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Music mogul Diddy can see ulterior motives from a mile away. Bad Boy Records’ CEO has come forward to weigh-in on the NCAA’s overnight “Rich Paul” rule.

Diddy went to Instagram last night to share his frustrations with the league’s strict athlete collegiate requirements but also offer up an interesting perspective and solution.

The sudden requirement takes direct aim at student athletes looking for representation heading into the NBA draft.

The NCAA ran head-first into a PR nightmare this week when word leaked about a new and more stringent agent certification process that requires those seeking to represent student-athletes in the NBA Draft process to have attained, among other criteria, a bachelor’s degree and an NBPA certification for at least three years.  The new prerequisites, which were quickly dubbed the “Rich Paul Rule,” were lambasted by LeBron James and other NBA players. CBS Sports’ Gary Parrishdubbed the attempt — which the NCAA claimed in a memo to agents as one to “protect the collegiate eligibility of their athlete clients” — as utter nonsense. (CBS Sports)

The new policy change almost immediately sparked a dicey reaction from NBA icon LeBron James – who is repped by popular sports agent Rich Paul.

The NCAA has since responded to the full-fledged criticisms by defending the rule.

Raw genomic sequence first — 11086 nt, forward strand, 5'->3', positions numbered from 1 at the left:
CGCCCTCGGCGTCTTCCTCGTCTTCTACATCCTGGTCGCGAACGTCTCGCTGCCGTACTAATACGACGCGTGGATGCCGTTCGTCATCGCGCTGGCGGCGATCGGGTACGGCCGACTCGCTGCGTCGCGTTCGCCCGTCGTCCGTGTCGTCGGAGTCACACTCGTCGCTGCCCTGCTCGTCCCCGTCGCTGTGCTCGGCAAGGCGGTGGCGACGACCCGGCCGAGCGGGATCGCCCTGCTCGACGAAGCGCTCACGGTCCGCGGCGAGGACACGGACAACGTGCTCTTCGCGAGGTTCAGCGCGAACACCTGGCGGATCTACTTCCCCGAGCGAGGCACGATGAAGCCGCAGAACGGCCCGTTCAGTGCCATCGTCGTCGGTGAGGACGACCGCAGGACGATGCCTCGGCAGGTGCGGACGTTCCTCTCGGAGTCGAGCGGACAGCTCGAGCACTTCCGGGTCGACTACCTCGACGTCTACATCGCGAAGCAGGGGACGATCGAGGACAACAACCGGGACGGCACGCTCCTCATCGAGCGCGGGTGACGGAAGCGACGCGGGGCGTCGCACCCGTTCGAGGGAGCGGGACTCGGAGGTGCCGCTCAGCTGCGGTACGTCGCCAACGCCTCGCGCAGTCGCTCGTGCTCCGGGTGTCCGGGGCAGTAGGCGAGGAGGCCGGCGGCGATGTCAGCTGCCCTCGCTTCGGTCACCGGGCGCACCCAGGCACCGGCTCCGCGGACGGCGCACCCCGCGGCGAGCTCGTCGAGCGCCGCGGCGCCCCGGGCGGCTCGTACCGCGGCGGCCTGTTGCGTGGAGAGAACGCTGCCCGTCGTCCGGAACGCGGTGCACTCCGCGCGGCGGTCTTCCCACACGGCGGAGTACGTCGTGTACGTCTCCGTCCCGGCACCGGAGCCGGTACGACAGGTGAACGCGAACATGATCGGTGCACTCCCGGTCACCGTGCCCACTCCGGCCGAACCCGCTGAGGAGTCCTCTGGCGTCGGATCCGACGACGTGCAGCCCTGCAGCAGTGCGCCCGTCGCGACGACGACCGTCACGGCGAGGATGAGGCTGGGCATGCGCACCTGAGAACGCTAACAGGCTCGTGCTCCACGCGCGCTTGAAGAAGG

“Although some can and have been successful without a college degree, as a higher education organization the NCAA values a college education and continues to emphasize the importance of earning a degree. We were guided by recommendations from the Commission on College Basketball — which spoke with the agent and advisor community — that the NCAA certification process should be more stringent than current processes. With this in mind, we benchmarked our new rules against requirements for other organizations that certify agents, like the NBPA which also requires agents to have a bachelor’s degree. We recognize they and others provide discretionary waivers to the degree requirement. While different and distinct, our rules taken together, which is the manner they were meant to be examined, provide a clear opportunity for our student athletes to receive excellent advice from knowledgeable professionals on either the college or professional path they choose.” (Statement)